Speaking Skills: Read My Lips

Conscious Lip Reading

Developing an awareness of how our lips, teeth, cheeks and tongue move when we make sounds helps us to speak more clearly. It also helps us to understand others. Subconsciously we rely so heavily on lip reading when we are listening to others that children who are hearing impaired can get by for a long time before anyone realises that they can’t hear.

Set Up & Game Play

Put the sound cards into a lucky dip container. ¬†One person draws out a card and mouths the sound (exaggerate the movement – it’s a bit like Charades for the mouth), and the other player has to guess what the sound is. If they guess correctly,they keep the card, and whoever has the most cards at the end is the winner.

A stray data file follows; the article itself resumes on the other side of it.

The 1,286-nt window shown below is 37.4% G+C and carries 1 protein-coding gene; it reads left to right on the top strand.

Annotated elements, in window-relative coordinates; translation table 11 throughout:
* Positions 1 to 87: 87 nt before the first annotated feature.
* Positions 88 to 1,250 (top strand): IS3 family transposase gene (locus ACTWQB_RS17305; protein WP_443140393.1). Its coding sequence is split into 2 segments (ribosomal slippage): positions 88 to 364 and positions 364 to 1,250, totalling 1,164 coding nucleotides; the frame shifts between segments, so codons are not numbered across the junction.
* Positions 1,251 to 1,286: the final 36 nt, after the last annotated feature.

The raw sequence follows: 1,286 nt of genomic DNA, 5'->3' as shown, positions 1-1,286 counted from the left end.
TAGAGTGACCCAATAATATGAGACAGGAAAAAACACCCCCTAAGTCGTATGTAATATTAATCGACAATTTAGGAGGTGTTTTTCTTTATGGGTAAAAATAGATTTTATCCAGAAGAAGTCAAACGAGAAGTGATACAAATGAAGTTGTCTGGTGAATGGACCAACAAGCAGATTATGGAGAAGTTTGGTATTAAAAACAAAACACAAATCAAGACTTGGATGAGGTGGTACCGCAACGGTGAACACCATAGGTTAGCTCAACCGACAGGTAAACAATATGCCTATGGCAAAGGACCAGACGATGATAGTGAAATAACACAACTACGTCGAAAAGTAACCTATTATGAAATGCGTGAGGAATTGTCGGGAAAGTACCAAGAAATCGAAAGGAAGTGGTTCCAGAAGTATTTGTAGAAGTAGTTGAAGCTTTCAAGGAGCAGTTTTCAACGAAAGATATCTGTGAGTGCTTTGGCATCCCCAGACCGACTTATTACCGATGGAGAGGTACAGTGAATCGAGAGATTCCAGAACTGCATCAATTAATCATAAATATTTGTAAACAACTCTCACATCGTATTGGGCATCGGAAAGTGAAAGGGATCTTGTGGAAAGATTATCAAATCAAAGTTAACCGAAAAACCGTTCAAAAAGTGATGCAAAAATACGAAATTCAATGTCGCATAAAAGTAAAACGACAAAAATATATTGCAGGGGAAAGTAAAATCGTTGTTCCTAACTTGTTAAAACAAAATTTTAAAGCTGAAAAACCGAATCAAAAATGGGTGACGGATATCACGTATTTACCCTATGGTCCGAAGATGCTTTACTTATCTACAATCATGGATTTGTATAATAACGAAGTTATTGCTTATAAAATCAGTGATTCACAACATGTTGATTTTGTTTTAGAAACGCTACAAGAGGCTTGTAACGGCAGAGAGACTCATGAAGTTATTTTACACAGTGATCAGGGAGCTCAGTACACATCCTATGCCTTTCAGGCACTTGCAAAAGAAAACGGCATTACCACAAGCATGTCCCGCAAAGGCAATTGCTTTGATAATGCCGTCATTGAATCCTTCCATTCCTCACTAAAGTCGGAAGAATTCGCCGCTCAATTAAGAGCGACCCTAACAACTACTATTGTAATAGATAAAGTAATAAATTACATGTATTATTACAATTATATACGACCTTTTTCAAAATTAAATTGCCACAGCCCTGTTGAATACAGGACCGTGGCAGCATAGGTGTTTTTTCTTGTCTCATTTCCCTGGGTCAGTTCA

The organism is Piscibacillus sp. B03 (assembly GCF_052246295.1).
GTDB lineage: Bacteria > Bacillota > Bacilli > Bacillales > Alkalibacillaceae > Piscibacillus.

After each turn, talk about how you made the sound to help them work it out. For example, “I put my lips together, and then I opened my mouth.” (for the sound “B”).


  1. To make it easier, don’t put similar sounds into the lucky dip box e.g. /p/ and /b/.
  2. Try saying words that start with the sound you draw out but give a clue or it will be too tricky. For example, “Something I can see in this room”, “It’s an animal” etc.
  3. Introduce actions like charades to give clues about the word you are ‘saying’.


Also Works On: Visual Perception, Metalinguistic Skills (Playing With Language), Attention, Memory, Problem Solving, Understanding Others, Bilateral Motor Integration (if you introduce actions/charades)


Activity Materials


You Will Need...

  • Lucky dip container – a box or bowl.
  • Sound cards (download from below)